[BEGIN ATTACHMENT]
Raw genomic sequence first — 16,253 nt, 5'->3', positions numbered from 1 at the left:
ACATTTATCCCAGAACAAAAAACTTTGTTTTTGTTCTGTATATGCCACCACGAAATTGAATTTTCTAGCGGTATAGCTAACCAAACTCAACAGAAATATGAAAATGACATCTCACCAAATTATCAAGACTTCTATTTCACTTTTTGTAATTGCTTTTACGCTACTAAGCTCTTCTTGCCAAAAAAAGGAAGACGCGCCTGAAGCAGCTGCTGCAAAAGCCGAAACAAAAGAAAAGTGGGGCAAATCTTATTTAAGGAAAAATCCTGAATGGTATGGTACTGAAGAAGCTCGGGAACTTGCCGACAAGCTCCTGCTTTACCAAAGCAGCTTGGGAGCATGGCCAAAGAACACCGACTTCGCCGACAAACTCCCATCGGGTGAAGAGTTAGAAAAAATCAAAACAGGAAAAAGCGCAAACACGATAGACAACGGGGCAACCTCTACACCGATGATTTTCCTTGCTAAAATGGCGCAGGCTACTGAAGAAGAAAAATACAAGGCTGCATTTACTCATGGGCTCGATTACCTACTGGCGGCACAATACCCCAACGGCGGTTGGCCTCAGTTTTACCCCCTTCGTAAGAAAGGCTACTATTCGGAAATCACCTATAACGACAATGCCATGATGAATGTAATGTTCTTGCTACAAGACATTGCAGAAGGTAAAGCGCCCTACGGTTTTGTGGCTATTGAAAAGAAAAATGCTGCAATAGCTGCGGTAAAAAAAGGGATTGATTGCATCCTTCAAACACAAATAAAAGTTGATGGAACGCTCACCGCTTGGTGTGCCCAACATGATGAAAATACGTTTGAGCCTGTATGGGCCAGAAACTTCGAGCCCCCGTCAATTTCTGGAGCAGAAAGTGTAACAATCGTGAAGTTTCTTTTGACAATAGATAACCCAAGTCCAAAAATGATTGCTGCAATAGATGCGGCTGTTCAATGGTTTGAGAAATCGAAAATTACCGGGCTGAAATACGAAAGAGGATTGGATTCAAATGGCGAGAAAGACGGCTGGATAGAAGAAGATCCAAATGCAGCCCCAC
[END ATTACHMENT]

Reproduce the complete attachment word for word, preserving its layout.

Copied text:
Raw genomic sequence first — 16,253 nt, 5'->3', positions numbered from 1 at the left:
ACATTTATCCCAGAACAAAAAACTTTGTTTTTGTTCTGTATATGCCACCACGAAATTGAATTTTCTAGCGGTATAGCTAACCAAACTCAACAGAAATATGAAAATGACATCTCACCAAATTATCAAGACTTCTATTTCACTTTTTGTAATTGCTTTTACGCTACTAAGCTCTTCTTGCCAAAAAAAGGAAGACGCGCCTGAAGCAGCTGCTGCAAAAGCCGAAACAAAAGAAAAGTGGGGCAAATCTTATTTAAGGAAAAATCCTGAATGGTATGGTACTGAAGAAGCTCGGGAACTTGCCGACAAGCTCCTGCTTTACCAAAGCAGCTTGGGAGCATGGCCAAAGAACACCGACTTCGCCGACAAACTCCCATCGGGTGAAGAGTTAGAAAAAATCAAAACAGGAAAAAGCGCAAACACGATAGACAACGGGGCAACCTCTACACCGATGATTTTCCTTGCTAAAATGGCGCAGGCTACTGAAGAAGAAAAATACAAGGCTGCATTTACTCATGGGCTCGATTACCTACTGGCGGCACAATACCCCAACGGCGGTTGGCCTCAGTTTTACCCCCTTCGTAAGAAAGGCTACTATTCGGAAATCACCTATAACGACAATGCCATGATGAATGTAATGTTCTTGCTACAAGACATTGCAGAAGGTAAAGCGCCCTACGGTTTTGTGGCTATTGAAAAGAAAAATGCTGCAATAGCTGCGGTAAAAAAAGGGATTGATTGCATCCTTCAAACACAAATAAAAGTTGATGGAACGCTCACCGCTTGGTGTGCCCAACATGATGAAAATACGTTTGAGCCTGTATGGGCCAGAAACTTCGAGCCCCCGTCAATTTCTGGAGCAGAAAGTGTAACAATCGTGAAGTTTCTTTTGACAATAGATAACCCAAGTCCAAAAATGATTGCTGCAATAGATGCGGCTGTTCAATGGTTTGAGAAATCGAAAATTACCGGGCTGAAATACGAAAGAGGATTGGATTCAAATGGCGAGAAAGACGGCTGGATAGAAGAAGATCCAAATGCAGCCCCAC